Just a for instance - what was being done with all that surplus gear you sold?  Certainly enough stuff was sold over the course of five or six game years to equip several more squads for several more bases you don't have jurisdiction over.

Another for instance - If enough UFO component material was sold, what might have the scale been of battles in our solar system if any?  Presuming plenty of engineering capacity at any parallel outfits akin to X-COM.  Even if this is supposedly low to non-existant apart from your Mars sojourn to kill the brain, what about Interceptor or Skyranger technology proliferation if any?

I would think that there would also be plenty of behind the scenes equipment like this in the hands of people just like you doing what they could.  

I remember in one of the introductions to the first game, it mentioned Japan's failed attempt to thwart the alien menace prior to X-COM's formation.  Its planes and so forth couldn't keep up with any craft and no progress happened so they disbanded their effort- stands to reason any friendlies to the cause would adopt any tools necessary if it knew of the threat facing Earth or even had access to material on the black market for whatever it couldn't manufacture or find for themselves.

Also concievably, blueprint proliferation for the kinds of modules you've made for your bases could have occured at some stage.  I sort of view the first war's dynamics this way, that essentially you were not just at the forefront of it but that you were buying any other Earth forces uncompromised by the threat  time to build up.  An example here is probably the construction of the carrier types talked about slightly before and after TFTD (one was transported out to deep space which I think was part of the backstory for Interceptor).

So these things I think were going on beginning with the first war, with some of these things not appearing until after it was done.  I'm pretty positive that (while I'm not sure how well documented it is - it just makes sense to me) after the war was over, there would have been a period of time where there was serious military build up.

#3 uriaheep

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Posted 20 August 2006 - 09:19 AM

I have already given this some serious thought,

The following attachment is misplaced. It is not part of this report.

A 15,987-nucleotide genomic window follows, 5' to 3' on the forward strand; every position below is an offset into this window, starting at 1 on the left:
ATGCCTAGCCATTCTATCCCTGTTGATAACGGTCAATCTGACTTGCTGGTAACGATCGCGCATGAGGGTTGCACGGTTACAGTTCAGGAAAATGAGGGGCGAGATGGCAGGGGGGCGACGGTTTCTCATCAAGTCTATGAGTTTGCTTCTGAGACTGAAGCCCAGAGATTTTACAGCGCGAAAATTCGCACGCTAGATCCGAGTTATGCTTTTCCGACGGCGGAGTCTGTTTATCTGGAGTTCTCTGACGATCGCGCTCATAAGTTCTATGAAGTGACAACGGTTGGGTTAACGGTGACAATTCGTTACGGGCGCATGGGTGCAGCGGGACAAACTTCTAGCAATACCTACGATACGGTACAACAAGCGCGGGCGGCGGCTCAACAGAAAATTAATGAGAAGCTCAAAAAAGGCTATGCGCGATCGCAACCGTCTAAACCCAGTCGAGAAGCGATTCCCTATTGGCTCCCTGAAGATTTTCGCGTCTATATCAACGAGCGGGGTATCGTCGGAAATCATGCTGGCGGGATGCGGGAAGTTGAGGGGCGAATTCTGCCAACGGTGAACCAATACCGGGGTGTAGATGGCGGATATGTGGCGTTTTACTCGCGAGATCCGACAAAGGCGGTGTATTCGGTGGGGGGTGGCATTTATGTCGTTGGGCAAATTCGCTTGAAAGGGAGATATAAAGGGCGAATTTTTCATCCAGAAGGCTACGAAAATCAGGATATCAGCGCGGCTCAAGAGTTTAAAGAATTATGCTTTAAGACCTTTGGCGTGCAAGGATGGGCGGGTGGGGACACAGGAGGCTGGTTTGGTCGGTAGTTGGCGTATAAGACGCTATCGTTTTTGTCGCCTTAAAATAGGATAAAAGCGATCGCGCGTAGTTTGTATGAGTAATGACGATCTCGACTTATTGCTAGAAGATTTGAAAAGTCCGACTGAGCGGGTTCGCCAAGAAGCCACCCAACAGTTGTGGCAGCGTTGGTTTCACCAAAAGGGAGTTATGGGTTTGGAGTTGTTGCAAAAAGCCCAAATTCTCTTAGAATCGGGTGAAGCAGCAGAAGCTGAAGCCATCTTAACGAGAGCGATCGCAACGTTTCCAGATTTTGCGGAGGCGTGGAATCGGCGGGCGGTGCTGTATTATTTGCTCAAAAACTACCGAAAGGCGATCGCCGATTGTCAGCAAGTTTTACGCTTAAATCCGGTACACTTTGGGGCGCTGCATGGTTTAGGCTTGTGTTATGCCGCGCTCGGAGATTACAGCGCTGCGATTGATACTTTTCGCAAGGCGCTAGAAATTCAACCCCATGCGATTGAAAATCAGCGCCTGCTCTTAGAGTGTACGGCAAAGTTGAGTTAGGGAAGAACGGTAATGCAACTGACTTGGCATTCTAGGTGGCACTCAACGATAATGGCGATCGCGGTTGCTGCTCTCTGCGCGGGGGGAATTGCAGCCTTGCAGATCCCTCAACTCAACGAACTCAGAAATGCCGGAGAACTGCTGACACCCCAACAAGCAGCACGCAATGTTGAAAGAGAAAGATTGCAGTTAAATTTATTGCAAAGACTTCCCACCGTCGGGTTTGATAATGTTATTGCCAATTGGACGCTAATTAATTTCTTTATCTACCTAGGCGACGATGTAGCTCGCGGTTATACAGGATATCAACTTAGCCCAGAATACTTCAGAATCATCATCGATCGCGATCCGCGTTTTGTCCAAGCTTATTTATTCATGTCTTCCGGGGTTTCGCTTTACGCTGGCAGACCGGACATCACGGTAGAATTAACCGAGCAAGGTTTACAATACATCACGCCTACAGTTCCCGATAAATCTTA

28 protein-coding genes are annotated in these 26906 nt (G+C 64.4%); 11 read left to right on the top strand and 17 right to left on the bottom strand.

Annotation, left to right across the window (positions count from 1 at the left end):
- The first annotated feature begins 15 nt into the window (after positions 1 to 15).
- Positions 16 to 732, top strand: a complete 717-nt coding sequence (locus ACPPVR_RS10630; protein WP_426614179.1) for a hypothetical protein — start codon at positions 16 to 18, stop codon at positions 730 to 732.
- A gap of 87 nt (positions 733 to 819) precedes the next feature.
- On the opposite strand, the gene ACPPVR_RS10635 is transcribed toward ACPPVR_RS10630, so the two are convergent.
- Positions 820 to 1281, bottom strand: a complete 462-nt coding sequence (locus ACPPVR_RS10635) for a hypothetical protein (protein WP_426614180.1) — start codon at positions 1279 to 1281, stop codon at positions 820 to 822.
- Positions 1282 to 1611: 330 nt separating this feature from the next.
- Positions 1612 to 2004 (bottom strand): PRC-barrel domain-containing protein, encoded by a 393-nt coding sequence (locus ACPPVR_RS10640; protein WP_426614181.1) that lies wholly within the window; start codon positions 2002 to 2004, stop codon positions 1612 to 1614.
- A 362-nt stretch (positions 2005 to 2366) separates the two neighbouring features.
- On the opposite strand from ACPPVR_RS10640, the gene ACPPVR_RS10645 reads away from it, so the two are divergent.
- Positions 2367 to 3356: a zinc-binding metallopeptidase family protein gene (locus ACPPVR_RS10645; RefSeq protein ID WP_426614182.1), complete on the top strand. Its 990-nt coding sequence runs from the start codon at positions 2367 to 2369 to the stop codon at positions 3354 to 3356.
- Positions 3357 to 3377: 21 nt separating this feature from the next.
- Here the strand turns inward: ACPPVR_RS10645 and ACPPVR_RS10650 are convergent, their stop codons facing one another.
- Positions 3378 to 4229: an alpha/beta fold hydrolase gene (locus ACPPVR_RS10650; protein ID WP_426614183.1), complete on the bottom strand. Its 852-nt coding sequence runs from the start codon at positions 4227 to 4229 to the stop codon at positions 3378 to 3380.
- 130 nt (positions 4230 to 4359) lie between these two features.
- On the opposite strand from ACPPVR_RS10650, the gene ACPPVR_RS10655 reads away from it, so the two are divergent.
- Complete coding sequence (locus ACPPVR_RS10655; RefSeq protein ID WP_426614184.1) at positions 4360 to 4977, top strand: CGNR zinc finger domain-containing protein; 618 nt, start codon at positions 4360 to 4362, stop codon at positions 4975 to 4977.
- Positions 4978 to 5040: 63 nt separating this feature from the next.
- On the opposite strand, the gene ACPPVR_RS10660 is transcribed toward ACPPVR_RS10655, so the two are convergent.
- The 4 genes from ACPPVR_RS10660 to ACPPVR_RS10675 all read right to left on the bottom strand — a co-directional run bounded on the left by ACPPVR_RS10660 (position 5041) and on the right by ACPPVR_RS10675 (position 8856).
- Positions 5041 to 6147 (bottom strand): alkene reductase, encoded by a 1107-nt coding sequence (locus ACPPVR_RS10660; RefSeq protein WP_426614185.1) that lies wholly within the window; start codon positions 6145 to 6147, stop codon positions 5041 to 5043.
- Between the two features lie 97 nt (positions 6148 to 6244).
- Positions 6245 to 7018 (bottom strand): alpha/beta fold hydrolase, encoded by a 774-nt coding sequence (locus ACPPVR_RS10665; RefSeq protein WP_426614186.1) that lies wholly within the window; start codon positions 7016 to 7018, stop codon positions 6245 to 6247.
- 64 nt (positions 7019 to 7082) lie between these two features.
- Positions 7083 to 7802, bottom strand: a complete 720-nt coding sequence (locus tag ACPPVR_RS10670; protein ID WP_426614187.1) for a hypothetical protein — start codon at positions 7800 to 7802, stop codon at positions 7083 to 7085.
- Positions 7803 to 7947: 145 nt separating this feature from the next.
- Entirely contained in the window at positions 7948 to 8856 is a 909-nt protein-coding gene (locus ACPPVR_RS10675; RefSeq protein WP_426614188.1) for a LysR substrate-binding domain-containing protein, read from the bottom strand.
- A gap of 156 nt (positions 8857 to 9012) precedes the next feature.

The first problem is - the game!!

If we consider that the aliens are indeed set on eradicating mankind thay would probably use biological weapons.  Clearly there is no weapon of this type in the game and even if we assume there is some unfathomable reason they to not take this approach then why don't they enable a complete invasion with every soldier armed with a blaster launcher.

Also I have to say that recently I played a game where Etherials attacked my main base.  Two of them were armed with blaster launchers and decimated the base.  10 hours later they were back - the base was miraculously repaired and the soldiers moved from the other bases held on once more.

I cannot see how an enemy would keep sending troops to the same base over and over again to get them killed when we have to assume a battleship would itself have blaster launcher technology.

I think the best way to figure out numbers is to consider that the 14 men that can fit into a Skyranger would not be enough to attack a Battleship on the ground and a more realistic way would be to send 2 or 3 Skyrangers to the attack.  
Therefore I think we have to multiply casualties by 2 or 3 to come to a more realistic figure.

When you play a game even on the hardest setting you can defeat the enemy in what? three years?
Think the first time you ever played it.  That would be the more accurate of any games you play, with all the mistakes.
Remember, humanity is fighting these things for the first time.

Some years ago I came to the figure of 250,000 casualties for X-Com and about 4 million for civilians based on the theory above, I also think the war would have lasted around six years but I seriously doubt that the alien technology could have been fully reproduced in this time.
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#4 Bomb Bloke

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Posted 20 August 2006 - 09:56 AM

Hrm. Well, in most of my games, about ten to sixty soldiers survive my employ, and maybe thirty don't. Say a hundred soldiers, tops.

Whereas I like to hire about a hundred engineers (well, ninety to be precise), and either a hundred or a hundred and fifty scientists.